BBC’s Andrew Neil delivered a direct interview challenge to UK Prime Minister Boris Johnson on Thursday night, saying it's "not too late" for the Tory leader to agree to have his policies scrutinised on prime-time television.
In a dramatic "empty chair" monologue for the camera, Neil tore through a list of questions he wanted to ask Johnson ahead of the general election in the UK set for 12 December.
He said he would ask if the Tory leader could really be trusted regarding election pledges that vowed more nurses, new hospitals, funding the NHS and keeping it off the table in any trade talks with the US.
“It was surely not expecting too much that he spend half an hour standing up to me,” queries Neil.
The interviewer, known for meticulous research and unrelenting questioning style, said the BBC has "always proceeded in good faith that the leaders would participate" in an interview, adding:
"In every election, they have - all of them, until this one. It is not too late. We have an interview prepared. Oven-ready, as Mr Johnson likes to say.”
The Conservative leader is yet to agree to face Neil , as Labour Party leader Jeremy Corbyn, Leader of the Liberal Democrats Jo Swinson, First Minister of Scotland Nicola Sturgeon and even Nigel Farage of the Brexit Party have all been grilled by the BBC journalist on his show, Andrew Neil Interviews.
In response, the Conservatives have told the BBC to go and find a better format, as a senior Tory party source was quoted by The Guardian as saying live televised interviews are anachronistic and pointless:
“The public are fed up with interviews that are all about the interviewer and endless interruptions. The format is tired and broken and needs to change if it is to start engaging and informing the public again.”
The Conservative leader himself denied avoiding scrutiny, saying he had taken part in debates, interviews and phone-ins.
Netizens were split as they weighed in on the dramatic TV incident, with some applauding the ferocious interviewer.
“It is not too late. We have an interview prepared. Oven-ready, as Mr Johnson likes to say”— BBC Politics (@BBCPolitics) December 5, 2019
Andrew Neil issues a challenge for Boris Johnson to commit to an interview with him, to face questions on why people have “deemed him to be untrustworthy”https://t.co/daHLxEYn4r pic.twitter.com/oQ21uDdtJe
Well said Andrew, Johnson did the same to the Liaison select committee, repeated dither & delay then last minute cancellation— dr Sarah Wollaston (@sarahwollaston) December 5, 2019
Credit where credit's due. Thank you for this, @afneil. It's not just seriously embarrassing for Johnson: it highlights the contrast with every party leader who has come before. A deeply worrying contrast.— The Remain Guy (@NoRemainNoGain) December 5, 2019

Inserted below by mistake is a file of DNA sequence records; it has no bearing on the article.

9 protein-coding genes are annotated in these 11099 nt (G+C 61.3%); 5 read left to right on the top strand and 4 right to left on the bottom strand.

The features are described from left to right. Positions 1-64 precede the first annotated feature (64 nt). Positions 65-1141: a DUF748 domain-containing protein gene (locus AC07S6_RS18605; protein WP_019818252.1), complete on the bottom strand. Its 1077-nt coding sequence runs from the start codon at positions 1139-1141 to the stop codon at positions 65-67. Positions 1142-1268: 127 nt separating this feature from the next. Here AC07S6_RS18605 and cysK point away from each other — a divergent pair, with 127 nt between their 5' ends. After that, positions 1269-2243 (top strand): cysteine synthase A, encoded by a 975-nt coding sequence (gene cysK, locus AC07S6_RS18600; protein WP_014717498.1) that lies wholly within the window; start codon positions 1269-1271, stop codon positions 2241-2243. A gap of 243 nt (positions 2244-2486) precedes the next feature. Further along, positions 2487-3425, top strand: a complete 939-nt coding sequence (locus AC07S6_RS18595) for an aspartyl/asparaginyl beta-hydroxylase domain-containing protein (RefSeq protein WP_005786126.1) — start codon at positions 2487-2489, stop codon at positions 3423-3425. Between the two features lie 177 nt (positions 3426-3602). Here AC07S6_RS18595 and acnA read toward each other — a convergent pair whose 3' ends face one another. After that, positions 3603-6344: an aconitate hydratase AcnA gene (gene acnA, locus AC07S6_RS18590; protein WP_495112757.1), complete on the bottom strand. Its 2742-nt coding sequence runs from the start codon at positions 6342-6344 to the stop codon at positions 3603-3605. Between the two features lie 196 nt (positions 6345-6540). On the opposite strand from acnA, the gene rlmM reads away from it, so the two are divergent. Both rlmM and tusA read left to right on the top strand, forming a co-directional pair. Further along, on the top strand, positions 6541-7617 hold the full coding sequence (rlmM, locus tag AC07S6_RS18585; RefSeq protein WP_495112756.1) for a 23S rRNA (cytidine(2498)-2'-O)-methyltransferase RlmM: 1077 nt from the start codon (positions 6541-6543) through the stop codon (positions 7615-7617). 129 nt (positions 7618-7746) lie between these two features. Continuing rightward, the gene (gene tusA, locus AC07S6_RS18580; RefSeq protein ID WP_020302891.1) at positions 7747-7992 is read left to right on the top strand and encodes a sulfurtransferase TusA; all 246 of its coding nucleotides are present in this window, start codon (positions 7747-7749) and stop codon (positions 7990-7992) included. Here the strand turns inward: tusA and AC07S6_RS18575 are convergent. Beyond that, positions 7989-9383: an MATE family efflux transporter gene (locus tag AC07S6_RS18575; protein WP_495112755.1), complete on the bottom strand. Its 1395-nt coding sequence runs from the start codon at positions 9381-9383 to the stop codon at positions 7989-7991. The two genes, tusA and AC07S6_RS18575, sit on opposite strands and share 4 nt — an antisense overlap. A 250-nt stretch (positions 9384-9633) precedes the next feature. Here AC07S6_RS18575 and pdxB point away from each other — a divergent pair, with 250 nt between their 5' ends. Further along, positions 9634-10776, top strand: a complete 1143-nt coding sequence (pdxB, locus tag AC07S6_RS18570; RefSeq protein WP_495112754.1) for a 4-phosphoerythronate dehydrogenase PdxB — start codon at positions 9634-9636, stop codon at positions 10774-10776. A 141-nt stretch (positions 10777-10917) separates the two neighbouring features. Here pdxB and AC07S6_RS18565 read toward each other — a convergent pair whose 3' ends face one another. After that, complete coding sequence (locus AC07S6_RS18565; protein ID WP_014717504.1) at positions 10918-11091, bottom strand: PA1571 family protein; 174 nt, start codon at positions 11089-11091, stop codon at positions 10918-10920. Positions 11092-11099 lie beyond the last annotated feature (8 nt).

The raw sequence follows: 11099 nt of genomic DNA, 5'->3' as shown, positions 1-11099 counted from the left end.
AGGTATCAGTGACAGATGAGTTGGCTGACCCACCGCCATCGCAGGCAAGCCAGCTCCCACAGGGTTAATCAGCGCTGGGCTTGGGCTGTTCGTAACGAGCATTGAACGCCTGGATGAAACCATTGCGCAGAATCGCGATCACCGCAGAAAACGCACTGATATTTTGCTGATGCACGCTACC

That’s how Johnson sees himself, as SO VERY elite, he doesn’t need to bother Or his advisors have advised it’s a good marketing strategy. Johnson also gets to see how other leaders have responded & can work on his notes, now he’s had a full list of questions! but will it work?— ChicaMusique (@chicamusique) December 5, 2019
Other social media fans were not so sure Boris Johnson should agree to a sit down with the interviewer.
Boris doesn’t really need to have an interview after the absolute train wrecks the other leaders have had. You did the hard work for him by making them look incompetent. He’s just sat at home laughing all the way to number 10 #BackBoris— Kate 🇬🇧 (@kaleidascope0) December 5, 2019
Why should Boris be blackmailed into an interview by AN? He is still the PM. He has had to deal with a terrorist attack, a NATO Summit & numerous media attacks. I hope the whole BBC debacle is seriously reformed after the election!!!— Minx45 (@gillywiggy) December 5, 2019
I am sure he has more important things to do than pander to the likes of the BBC! We saw their agenda last week on Marr!— Nat Williams (@MyBeamer59) December 5, 2019
Invite to answer questions on #Brexit, the @Conservatives Parties plans for the economy and it's tax & spending plans by all means, but an invitation to character assassination by TV?— Douglas Unwin #TimeToStandUp4Democracy (@DouglasUnwin) December 5, 2019
Nobody in their right mind would accept such an invitation!
The challenge itself full of bias!
You appear to have an agenda. Boris has made the right decision.— John Roberts (@bateyboy1) December 5, 2019
A similar ‘empty chair’ incident during the election campaign in the UK occurred on 6 November when one of the hosts of Sky News Breakfast, Kay Burley, fumed at Conservative Party Chairman James Cleverly for failing to come on the show, which, as Burley insists, she had been promised.
The empty chair was the focus of Burley's sarcastic comments as she read out a list of pressing questions that she was planning to ask the Conservative Party chairman.
James Cleverly, however, dismissed Burley's tirade, saying he was never booked for her show.